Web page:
Monday, July 4, 2022

N.C. man faces jail time, $25K fine for trafficking 800-plus turtles

An operation to combat the trafficking of turtles and tortoises native to America has left one man facing 18 months in prison, a three year supervision upon release, and a $25,000 fine.

A Wilmington judge sentenced 48-year-old Jesse James Freeman of Franklinville, North Carolina, to a year and a half behind bars for trafficking $1.5 million worth of turtles between 2017 and 2018. Freeman was in violation of the Lacey Act, which prohibits “transporting wildlife in interstate commerce if the wildlife were illegally taken under state laws,” according to a press release from the U.S. Department of Justice.

“The Department of Justice is committed to protecting our native species from international trafficking,” assistant AG Todd Kim of the department’s environment and natural resources division said in the release. “Today’s sentence is the latest example that there are severe consequences to those who violate the Lacey Act by exploiting turtles.”

Freeman pleaded guilty in September 2020 to collecting and hiring poachers to smuggle 722 eastern box turtles, 122 spotted turtle and three wood turtles into Asia. The three species are protected by the Convention on International Trade in Endangered Species of Wild Fauna and Flora (CITES). Freeman received at least $121,000 in payment, the release noted.

Freeman will have to pay a multi-thousand-dollar fine to the Lacey Act Reward Fund. The money helps cover costs to care for fish, wildlife or plants that are being held as evidence in ongoing investigations.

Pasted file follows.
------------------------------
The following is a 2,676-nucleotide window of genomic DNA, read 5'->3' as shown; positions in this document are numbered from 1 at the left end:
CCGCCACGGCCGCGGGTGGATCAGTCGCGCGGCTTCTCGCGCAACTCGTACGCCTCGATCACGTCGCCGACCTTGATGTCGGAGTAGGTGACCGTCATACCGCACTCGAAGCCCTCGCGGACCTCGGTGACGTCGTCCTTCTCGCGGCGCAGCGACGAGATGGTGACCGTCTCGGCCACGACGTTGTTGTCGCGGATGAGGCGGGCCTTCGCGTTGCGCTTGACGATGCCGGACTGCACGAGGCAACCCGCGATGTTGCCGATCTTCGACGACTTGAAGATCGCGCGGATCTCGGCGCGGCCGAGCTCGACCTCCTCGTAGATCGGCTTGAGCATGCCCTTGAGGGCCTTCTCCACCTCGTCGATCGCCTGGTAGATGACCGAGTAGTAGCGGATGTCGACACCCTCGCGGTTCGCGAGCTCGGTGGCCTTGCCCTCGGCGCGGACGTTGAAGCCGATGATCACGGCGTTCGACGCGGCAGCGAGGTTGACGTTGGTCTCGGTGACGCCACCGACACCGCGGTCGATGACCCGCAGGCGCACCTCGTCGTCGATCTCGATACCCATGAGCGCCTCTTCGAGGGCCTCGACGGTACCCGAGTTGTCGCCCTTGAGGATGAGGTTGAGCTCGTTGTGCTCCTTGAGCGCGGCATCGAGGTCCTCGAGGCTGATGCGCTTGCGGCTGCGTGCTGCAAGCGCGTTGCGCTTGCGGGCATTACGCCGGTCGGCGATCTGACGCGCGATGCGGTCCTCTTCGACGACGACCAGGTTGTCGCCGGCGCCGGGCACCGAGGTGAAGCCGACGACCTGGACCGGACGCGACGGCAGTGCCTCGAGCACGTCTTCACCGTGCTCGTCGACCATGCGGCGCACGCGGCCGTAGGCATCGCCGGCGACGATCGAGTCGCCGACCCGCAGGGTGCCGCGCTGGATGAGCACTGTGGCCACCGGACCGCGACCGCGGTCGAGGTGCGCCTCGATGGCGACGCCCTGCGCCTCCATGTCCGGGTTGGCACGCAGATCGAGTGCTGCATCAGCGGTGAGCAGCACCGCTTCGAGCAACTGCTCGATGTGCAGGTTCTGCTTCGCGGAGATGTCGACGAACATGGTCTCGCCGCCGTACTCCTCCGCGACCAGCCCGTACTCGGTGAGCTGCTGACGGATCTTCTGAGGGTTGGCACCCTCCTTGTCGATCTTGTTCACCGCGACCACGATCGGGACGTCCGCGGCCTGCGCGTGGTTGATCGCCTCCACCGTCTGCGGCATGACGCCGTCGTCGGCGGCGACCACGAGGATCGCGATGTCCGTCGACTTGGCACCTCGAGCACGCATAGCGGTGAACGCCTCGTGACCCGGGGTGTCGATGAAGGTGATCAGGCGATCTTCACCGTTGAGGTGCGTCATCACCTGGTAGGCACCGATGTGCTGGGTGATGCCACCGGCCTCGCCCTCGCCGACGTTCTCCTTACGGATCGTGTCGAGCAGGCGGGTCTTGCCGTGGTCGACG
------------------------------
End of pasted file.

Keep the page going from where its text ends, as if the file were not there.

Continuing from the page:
The judge also banned Freeman from owning wild-caught wildlife and any wildlife without documentation of origin during the supervisory period.

The investigation was conducted by the USFWS Office of Law Enforcement in Raleigh with assistance from the North Carolina Wildlife Resource Commission.

“We will continue to work closely with our state partners and the Department of Justice to investigate and prosecute these important cases,” assistant director Edward Grace of the U.S Fish and Wildlife Service’s (USFWS) Office of Law Enforcement said in the release.

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Shea Carver
Shea Carver is the editor in chief at Port City Daily. A UNCW alumna, Shea worked in the print media business in Wilmington for 22 years before joining the PCD team in October 2020. She specializes in arts coverage — music, film, literature, theatre — the dining scene, and can often be tapped on where to go, what to do and who to see in Wilmington. When she isn’t hanging with her pup, Shadow Wolf, tending the garden or spinning vinyl, she’s attending concerts and live theater.

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